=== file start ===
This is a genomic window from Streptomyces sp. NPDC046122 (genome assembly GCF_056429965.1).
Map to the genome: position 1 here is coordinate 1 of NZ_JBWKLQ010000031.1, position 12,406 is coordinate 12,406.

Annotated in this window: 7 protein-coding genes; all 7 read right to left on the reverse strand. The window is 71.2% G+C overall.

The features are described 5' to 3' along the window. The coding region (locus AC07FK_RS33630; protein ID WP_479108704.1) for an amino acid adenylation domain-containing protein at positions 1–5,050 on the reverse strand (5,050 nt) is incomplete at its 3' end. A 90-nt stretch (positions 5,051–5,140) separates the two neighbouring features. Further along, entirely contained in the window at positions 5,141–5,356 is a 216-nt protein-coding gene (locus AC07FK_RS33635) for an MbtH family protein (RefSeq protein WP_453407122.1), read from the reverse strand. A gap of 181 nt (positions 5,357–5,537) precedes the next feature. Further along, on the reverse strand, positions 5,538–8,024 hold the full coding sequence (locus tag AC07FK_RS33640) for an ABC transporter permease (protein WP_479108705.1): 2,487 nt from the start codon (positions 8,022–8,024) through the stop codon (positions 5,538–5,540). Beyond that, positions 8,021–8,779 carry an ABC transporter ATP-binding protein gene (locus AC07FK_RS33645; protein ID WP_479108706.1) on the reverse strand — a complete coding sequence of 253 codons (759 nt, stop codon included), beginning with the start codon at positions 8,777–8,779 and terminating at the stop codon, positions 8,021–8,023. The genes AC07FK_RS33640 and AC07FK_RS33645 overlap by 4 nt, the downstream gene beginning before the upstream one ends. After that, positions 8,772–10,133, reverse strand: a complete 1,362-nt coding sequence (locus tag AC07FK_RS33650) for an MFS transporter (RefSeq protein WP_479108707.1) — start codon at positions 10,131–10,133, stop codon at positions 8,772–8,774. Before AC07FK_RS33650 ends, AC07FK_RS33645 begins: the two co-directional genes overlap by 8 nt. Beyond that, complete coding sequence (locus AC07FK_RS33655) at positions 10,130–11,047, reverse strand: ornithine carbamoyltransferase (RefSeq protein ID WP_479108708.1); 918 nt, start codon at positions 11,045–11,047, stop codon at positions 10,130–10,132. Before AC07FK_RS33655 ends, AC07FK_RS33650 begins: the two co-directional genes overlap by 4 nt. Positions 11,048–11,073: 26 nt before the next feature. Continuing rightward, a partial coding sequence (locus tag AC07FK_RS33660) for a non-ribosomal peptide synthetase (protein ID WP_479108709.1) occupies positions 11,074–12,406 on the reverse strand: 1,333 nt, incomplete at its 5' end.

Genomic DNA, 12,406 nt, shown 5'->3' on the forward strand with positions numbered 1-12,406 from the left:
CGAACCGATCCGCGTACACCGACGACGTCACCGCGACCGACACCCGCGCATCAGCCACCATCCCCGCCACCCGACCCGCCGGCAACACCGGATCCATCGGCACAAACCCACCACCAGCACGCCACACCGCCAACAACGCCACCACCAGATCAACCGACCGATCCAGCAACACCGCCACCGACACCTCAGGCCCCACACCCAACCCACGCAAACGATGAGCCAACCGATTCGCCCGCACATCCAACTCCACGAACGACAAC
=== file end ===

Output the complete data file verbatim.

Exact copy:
This is a genomic window from Streptomyces sp. NPDC046122 (genome assembly GCF_056429965.1).
Map to the genome: position 1 here is coordinate 1 of NZ_JBWKLQ010000031.1, position 12,406 is coordinate 12,406.

Annotated in this window: 7 protein-coding genes; all 7 read right to left on the reverse strand. The window is 71.2% G+C overall.

The features are described 5' to 3' along the window. The coding region (locus AC07FK_RS33630; protein ID WP_479108704.1) for an amino acid adenylation domain-containing protein at positions 1–5,050 on the reverse strand (5,050 nt) is incomplete at its 3' end. A 90-nt stretch (positions 5,051–5,140) separates the two neighbouring features. Further along, entirely contained in the window at positions 5,141–5,356 is a 216-nt protein-coding gene (locus AC07FK_RS33635) for an MbtH family protein (RefSeq protein WP_453407122.1), read from the reverse strand. A gap of 181 nt (positions 5,357–5,537) precedes the next feature. Further along, on the reverse strand, positions 5,538–8,024 hold the full coding sequence (locus tag AC07FK_RS33640) for an ABC transporter permease (protein WP_479108705.1): 2,487 nt from the start codon (positions 8,022–8,024) through the stop codon (positions 5,538–5,540). Beyond that, positions 8,021–8,779 carry an ABC transporter ATP-binding protein gene (locus AC07FK_RS33645; protein ID WP_479108706.1) on the reverse strand — a complete coding sequence of 253 codons (759 nt, stop codon included), beginning with the start codon at positions 8,777–8,779 and terminating at the stop codon, positions 8,021–8,023. The genes AC07FK_RS33640 and AC07FK_RS33645 overlap by 4 nt, the downstream gene beginning before the upstream one ends. After that, positions 8,772–10,133, reverse strand: a complete 1,362-nt coding sequence (locus tag AC07FK_RS33650) for an MFS transporter (RefSeq protein WP_479108707.1) — start codon at positions 10,131–10,133, stop codon at positions 8,772–8,774. Before AC07FK_RS33650 ends, AC07FK_RS33645 begins: the two co-directional genes overlap by 8 nt. Beyond that, complete coding sequence (locus AC07FK_RS33655) at positions 10,130–11,047, reverse strand: ornithine carbamoyltransferase (RefSeq protein ID WP_479108708.1); 918 nt, start codon at positions 11,045–11,047, stop codon at positions 10,130–10,132. Before AC07FK_RS33655 ends, AC07FK_RS33650 begins: the two co-directional genes overlap by 4 nt. Positions 11,048–11,073: 26 nt before the next feature. Continuing rightward, a partial coding sequence (locus tag AC07FK_RS33660) for a non-ribosomal peptide synthetase (protein ID WP_479108709.1) occupies positions 11,074–12,406 on the reverse strand: 1,333 nt, incomplete at its 5' end.

Genomic DNA, 12,406 nt, shown 5'->3' on the forward strand with positions numbered 1-12,406 from the left:
CGAACCGATCCGCGTACACCGACGACGTCACCGCGACCGACACCCGCGCATCAGCCACCATCCCCGCCACCCGACCCGCCGGCAACACCGGATCCATCGGCACAAACCCACCACCAGCACGCCACACCGCCAACAACGCCACCACCAGATCAACCGACCGATCCAGCAACACCGCCACCGACACCTCAGGCCCCACACCCAACCCACGCAAACGATGAGCCAACCGATTCGCCCGCACATCCAACTCCACGAACGACAAC